Gerry Pollet and Jeff Patton.

Gerry Pollet and Jeff Patton.

Pollet, Patton face off in 46th district

Candidates for state representative, position 1 answer questions about taxes, guns and more.

  • Tuesday, October 23, 2018 8:30am
  • News

Voters in the 46th District, covering North Seattle, Lake City and Kenmore, will choose between incumbent Rep. Gerry Pollet (D-Seattle) and Jeff Patton, a Republican from Lake Forest Park, for House Position 1 on Nov. 6.

1. Please provide a brief biography.

Gerry Pollet: Rep. Gerry Pollet is a University of Washington School of Public Health faculty member and is the long-time director of the leading citizens’ group working for the cleanup of the Hanford Nuclear Reservation. He is a board member of the Washington Coalition for Open Government. Gerry has been a long-time education and PTA activist, especially working for fully funding schools and addressing overcrowding. This year, Gerry succeeded in passing legislation to assess every kindergartner through second grader for learning disabilities and dyslexia. KING 5 has referred to him as the “the Legislature’s top advocate for special education.”

Jeff Patton: I am a Seattle native, I grew up in Lake City, attended Nathan Hale H.S. and the University of Washington. After graduation as an engineer and a stint in Vietnam with the U.S. Army, I worked for Physio-Control in Redmond, then Microsoft, then Amazon.

2. Do you believe that taxes are calculated fairly to fund education in our state? If not, what would you change?

Pollet: We are not “fully funding“ education in Washington. My priority is to make our state’s tax system more fair and able to provide sustainable revenue for education. We need smaller class sizes, more counselors and school social workers. The state pays for just one paraeducator per school, despite schools often needing dozens of paraeducators, particularly for special education. We are not paying for early learning for 3 and 4-year-olds, and we deprive thousands of residents access to the opportunities of higher education, including workforce training at our community and technical colleges. Our state’s tax system is the least fair in the nation despite being one of the wealthiest states. We put the burden of paying for the costs of education, health and housing on the backs of the working poor and middle class. We should close the massive loophole that allows corporations to evade all taxes on their Wall Street investment income, end the tax preferences that allow entire business sectors to evade all business taxes; and, adopt a capital gains tax to capture some of the windfall from the Trump reduction of taxes on the wealthiest Americans (our capital gains tax would not tax your home and would be at a lower rate than Idaho, Oregon or California; and, would be used to fund education and reduce property taxes raised for schools).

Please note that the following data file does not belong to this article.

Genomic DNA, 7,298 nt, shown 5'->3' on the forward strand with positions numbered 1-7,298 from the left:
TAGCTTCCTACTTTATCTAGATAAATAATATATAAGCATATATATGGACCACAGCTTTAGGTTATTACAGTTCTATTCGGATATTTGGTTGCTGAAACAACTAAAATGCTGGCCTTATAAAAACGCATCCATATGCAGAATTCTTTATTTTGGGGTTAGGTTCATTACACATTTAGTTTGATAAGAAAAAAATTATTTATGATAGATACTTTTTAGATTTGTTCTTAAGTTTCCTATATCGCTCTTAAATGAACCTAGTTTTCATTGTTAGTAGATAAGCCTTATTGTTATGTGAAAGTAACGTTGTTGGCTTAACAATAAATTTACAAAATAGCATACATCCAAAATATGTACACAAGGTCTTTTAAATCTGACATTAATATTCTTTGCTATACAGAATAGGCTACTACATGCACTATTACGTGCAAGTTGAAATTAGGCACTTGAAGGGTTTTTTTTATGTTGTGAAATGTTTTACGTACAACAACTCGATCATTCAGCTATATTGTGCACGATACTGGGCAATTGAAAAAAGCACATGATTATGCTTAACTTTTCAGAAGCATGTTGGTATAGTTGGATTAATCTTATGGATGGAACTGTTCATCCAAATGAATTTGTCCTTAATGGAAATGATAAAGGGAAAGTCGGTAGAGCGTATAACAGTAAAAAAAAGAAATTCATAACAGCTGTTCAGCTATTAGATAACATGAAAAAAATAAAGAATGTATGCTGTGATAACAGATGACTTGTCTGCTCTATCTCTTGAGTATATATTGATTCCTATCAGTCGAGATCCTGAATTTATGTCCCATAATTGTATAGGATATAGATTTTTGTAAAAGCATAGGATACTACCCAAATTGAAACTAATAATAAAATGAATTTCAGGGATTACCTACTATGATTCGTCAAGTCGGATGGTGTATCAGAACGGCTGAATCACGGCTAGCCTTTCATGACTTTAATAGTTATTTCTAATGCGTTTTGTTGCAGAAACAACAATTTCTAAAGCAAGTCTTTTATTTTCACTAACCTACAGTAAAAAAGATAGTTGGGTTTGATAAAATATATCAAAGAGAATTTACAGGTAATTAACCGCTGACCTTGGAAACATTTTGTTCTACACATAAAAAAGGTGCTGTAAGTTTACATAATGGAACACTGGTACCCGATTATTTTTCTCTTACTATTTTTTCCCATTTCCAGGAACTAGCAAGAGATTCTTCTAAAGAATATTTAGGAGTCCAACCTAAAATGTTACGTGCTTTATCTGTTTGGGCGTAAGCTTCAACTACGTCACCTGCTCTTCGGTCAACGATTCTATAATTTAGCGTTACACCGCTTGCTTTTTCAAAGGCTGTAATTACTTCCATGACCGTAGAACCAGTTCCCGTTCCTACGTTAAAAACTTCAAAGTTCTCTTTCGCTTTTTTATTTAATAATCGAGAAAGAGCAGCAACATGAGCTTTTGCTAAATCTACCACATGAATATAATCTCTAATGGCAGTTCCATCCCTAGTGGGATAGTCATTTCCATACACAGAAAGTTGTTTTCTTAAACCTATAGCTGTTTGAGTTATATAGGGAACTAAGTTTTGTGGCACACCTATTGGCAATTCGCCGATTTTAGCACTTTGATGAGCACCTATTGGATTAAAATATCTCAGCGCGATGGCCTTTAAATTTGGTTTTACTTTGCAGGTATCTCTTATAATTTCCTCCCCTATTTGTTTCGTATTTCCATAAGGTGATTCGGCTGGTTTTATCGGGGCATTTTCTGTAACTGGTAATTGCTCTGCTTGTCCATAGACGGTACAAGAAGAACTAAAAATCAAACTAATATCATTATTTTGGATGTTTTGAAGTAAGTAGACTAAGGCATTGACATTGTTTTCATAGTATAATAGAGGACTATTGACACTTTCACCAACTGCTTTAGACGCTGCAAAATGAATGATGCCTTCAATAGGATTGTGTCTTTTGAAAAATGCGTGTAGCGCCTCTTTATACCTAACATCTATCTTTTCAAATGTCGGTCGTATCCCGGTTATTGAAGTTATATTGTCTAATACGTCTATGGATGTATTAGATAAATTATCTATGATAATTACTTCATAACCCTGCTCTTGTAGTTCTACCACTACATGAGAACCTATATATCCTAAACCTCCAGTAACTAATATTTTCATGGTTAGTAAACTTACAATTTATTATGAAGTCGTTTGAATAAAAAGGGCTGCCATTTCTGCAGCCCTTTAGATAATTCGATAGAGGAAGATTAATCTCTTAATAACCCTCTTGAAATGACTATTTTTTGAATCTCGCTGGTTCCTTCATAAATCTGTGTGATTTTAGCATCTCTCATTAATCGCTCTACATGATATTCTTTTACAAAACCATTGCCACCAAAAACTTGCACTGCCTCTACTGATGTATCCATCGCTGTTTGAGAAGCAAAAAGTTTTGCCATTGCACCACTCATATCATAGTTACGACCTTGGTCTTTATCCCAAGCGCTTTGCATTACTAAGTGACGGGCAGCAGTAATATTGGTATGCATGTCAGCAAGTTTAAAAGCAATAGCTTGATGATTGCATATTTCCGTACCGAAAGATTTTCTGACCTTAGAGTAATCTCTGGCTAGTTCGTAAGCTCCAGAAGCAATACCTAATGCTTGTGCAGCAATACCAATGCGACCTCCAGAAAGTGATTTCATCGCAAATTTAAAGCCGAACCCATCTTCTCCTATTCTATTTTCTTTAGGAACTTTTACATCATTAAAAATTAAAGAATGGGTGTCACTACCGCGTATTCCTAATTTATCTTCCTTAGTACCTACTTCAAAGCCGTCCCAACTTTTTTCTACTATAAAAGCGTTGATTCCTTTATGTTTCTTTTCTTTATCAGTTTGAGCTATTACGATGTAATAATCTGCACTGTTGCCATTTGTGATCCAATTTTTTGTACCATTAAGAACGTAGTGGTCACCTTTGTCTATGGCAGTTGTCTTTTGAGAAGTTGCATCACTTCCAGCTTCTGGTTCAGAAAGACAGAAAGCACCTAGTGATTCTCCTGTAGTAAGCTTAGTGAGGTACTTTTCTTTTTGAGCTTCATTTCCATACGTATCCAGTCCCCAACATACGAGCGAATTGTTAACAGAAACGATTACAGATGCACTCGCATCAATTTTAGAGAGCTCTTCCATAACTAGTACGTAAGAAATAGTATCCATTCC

Patton: I heard a state senator from the 32nd District state that, “We don’t have a spending problem, we have a revenue problem.” Unfortunately, this typifies the attitude held by many in the legislature, and entirely ignores legislators’ responsibility to be fiscally prudent. I would hold the existing tax structure constant with respect to education and focus on streamlining the delivery of services to students, with a goal of eliminating as many structural education costs as possible which do not directly benefit students. Instead of indiscriminately pouring dollars in, we need to focus on improving outcomes, then structuring educational funding in a way to maximize those outcomes.